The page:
On or before day 270 after receipt of the filed petition, FDA plans to notifythe petitioner in a letter of: a) the agency's determination; b) the basis forits determination; and c) if the agency decides to consider exercisingenforcement discretion, the qualified claim for which the agency intends toconsider exercising such discretion and the provisions of 21 CFR 101.14 forwhich the agency intends to consider exercising such discretion. FDA also plansto notify the petitioner of any other factors the agency intends to consider indeciding whether to exercise enforcement discretion when the claim appears inlabeling of conventional human food or dietary supplements.

FDA is conducting further consumer research to make sure that the languageused is easily and accurately interpreted by consumers. FDA will also complete,and encourage other research groups to complete, a consumer studies researchagenda designed to improve understanding of the most effective way to presentscientifically based, truthful and non-misleading information to consumers--aswell as identify the kinds of information known to be misleading.

According to Joseph Levitt, director at FDA's Center for Food Safety andApplied Nutrition (CFSAN), "If companies do their own consumer researchdata, that would be one criteria that would help move them further along to thefront of the line."

In support of this new measure, FDA has refocused its Applied Nutritionprograms in its Center for Food Safety and Applied Nutrition, to provideadditional resources for, and senior staff involvement in, the "ConsumerHealth Information for Better Nutrition" initiative. For example, FDA hasestablished new policy expert positions in the Office of the Commissioner onnutrition, risk management and risk communication to assist in these appliednutrition activities. FDA is also establishing closer ties between its dietarysupplement program and the experts in its drug program who have extensiveprofessional knowledge of the medical risk factors for various diseases. Plus,FDA is enhancing its enforcement activities related to misleading claims aboutthe health benefits of products, particularly dietary supplements, that are notsupported by scientific evidence.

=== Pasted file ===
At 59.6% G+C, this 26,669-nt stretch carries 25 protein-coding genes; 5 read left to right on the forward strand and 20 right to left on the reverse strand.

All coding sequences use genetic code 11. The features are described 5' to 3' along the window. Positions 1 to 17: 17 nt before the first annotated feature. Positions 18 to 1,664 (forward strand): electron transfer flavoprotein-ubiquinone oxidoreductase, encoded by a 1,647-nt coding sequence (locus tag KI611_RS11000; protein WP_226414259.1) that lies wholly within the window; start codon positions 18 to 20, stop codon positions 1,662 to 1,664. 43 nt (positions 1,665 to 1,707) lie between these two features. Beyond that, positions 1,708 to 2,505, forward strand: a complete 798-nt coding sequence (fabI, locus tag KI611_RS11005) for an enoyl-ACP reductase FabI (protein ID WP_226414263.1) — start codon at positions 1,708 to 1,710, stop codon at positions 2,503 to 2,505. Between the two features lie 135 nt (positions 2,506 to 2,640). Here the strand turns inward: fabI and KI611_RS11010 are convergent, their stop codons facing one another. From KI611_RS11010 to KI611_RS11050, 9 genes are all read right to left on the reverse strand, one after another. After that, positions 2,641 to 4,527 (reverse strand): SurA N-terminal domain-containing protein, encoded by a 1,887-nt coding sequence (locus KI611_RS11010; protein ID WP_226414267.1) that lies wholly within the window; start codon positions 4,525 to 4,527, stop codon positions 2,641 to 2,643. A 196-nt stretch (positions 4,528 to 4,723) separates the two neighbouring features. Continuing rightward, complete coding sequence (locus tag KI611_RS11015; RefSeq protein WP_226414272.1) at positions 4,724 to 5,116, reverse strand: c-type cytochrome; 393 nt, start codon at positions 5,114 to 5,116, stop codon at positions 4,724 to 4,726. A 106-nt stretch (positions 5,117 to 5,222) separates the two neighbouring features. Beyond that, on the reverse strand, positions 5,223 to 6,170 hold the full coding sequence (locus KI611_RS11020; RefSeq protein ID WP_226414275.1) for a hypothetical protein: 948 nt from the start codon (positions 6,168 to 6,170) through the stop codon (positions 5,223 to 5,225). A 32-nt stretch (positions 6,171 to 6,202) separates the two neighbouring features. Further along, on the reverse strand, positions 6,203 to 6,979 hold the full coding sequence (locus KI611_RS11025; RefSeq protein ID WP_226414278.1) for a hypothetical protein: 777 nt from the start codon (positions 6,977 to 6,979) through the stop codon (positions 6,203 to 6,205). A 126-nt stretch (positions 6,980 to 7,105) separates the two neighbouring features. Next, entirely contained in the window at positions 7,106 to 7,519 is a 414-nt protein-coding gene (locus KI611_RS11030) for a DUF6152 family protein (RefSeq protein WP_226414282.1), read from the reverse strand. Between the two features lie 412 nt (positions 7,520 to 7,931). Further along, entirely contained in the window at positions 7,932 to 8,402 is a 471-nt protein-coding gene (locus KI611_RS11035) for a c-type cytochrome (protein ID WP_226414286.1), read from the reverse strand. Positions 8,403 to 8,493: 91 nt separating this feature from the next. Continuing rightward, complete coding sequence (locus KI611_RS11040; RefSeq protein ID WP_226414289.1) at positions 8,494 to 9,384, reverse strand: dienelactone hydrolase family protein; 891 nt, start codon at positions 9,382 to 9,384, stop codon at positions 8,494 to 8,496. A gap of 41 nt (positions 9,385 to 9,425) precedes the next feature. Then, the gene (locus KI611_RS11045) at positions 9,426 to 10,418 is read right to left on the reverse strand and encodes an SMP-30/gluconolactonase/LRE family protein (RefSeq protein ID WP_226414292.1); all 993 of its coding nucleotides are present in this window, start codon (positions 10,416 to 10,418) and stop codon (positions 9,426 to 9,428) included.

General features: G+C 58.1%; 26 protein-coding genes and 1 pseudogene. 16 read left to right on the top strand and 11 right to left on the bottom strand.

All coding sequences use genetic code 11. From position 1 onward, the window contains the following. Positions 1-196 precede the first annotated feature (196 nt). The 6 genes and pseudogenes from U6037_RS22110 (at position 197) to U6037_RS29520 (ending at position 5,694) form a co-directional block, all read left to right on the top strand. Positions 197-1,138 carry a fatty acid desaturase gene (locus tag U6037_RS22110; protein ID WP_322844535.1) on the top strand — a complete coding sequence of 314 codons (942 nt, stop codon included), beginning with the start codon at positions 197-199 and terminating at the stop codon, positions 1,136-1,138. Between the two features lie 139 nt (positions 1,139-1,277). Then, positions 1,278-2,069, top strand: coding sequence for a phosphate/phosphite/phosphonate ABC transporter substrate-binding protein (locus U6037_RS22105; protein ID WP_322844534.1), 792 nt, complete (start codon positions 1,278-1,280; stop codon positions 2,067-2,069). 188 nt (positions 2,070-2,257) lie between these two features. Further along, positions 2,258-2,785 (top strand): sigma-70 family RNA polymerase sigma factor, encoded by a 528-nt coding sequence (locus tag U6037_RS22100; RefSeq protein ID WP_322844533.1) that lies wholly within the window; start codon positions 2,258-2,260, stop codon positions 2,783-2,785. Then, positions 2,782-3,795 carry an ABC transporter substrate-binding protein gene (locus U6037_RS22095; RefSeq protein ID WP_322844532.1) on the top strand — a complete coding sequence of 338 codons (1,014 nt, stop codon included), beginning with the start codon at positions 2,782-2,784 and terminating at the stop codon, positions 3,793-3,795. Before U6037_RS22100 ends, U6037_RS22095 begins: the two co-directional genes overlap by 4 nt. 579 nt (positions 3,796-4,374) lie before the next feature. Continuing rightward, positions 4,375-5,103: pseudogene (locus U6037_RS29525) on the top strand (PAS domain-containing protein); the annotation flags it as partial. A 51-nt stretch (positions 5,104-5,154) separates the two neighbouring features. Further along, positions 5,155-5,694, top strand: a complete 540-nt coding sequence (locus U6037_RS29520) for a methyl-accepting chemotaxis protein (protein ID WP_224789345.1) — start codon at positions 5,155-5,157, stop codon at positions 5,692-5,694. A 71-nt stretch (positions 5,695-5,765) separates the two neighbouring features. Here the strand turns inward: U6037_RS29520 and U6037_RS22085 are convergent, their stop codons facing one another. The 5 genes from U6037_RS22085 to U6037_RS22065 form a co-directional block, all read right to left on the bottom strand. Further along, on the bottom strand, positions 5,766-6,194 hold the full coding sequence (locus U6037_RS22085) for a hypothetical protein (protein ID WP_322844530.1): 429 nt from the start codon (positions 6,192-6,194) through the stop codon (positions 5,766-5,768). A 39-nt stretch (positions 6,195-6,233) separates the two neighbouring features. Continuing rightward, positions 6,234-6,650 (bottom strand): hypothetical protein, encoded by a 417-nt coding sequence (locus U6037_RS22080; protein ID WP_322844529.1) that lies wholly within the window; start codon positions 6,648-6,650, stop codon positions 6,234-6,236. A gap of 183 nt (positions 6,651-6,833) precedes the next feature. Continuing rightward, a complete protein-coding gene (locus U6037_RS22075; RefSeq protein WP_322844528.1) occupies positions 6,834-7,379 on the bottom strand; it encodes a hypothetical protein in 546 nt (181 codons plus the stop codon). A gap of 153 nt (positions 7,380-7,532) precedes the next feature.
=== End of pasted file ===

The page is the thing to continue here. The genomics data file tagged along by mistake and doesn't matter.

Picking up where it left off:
These moves are part of FDA's effort to implement the Pearson v. Shalalacourt decision that found FDA could not reject health claims unless the claimswere both misleading and that no disclaimer would clear the misunderstanding. In2002, the FDA was challenged by the judicial system for violating the protectionafforded to company claims proffered under the First Amendment. As a result, FDAissued a request for public comment in the May 16, 2002, Federal Register as towhat its boundaries should be for limiting commercial speech.

"This process is one that will allow us to get a handle on the recentseries of court losses related to the times FDA has said a claim cannot beallowed rather than letting it go forward with the appropriatequalification," McClellan said during the June 10 conference. "Theremay be things we learn from this process that we can relate tostructure/function claims. We'll see."

McClellan admitted it may be a long shot for a claim to get an "A"rating. "It's hard to get above a B claim and we haven't seen many claimscome in at that level in the last decade because the evidence standard is highand it's hard to do that level of research on food nutrition," McClellantold INSIDER. "However, that's why we think it's important to givepeople access to the information that's been developed by nutritional scienceover the past decade. If health claims are already out there, they'refine." Those health claims already established, such as soy for hearthealth and fiber for cholesterol levels, are already considered "A"claims, he added.

Industry Comment

Not since FDA's Good Manufacturing Practices (GMPs) came out in March hasthere been such a stir in the industry. For one, the Grocery Manufacturers ofAmerica (GMA)--reportedly the ones to propose this pre-market notificationsystem in May 2003--was pleased with FDA's actions. "The ability to usequalified health claims by the food industry will provide food manufacturerswith new incentives to develop and market new, healthier-for-you products,"said Alison Kreser, R.D., director of scientific and nutrition policy.

David Seckman, executive director of the National Nutritional FoodsAssociation (NNFA), found FDA to be moving in the right direction. "Theseprocedures will allow the manufacturer to provide more accurate and relevantinformation to consumers. That's a definite plus, both for the consumers and themanufacturers. FDA's health claim procedure clearly supports an industry likeours."

It still remains to be seen how the new health claim procedure will affectthe well-being of the industry. At the 12th Annual Conference of the FunctionalFoods for Health Program, held at the University of Chicago, Ill., Peter BartonHutt of the law firm Covington & Burling (www.cov.com),spoke at length on FDA's proposed health claim process. In particular, he mademention of FDA's wording for its grading system: "The Constitution does notsay that FDA can create its own dictionary."

Jonathan Emord of Emord Associates P.C. (www.emord.com),an industry-recognized expert in health claim petitions, saw this announcementas a "good thing." "The commissioner has made a bold move in theright direction to ensure American consumers get more and more accurateinformation about nutrients on disease," he said. "The FDA cancharacterize the relevant level of [a claim's] strength as scientists see it aslong as those characterizations are reasonable. The critical factor is thatpeople get more of this cutting-edge information about the effects of differentnutrients on disease. Some of it's well-established, some of it'spreliminary--but all of it should be available to the public to assess."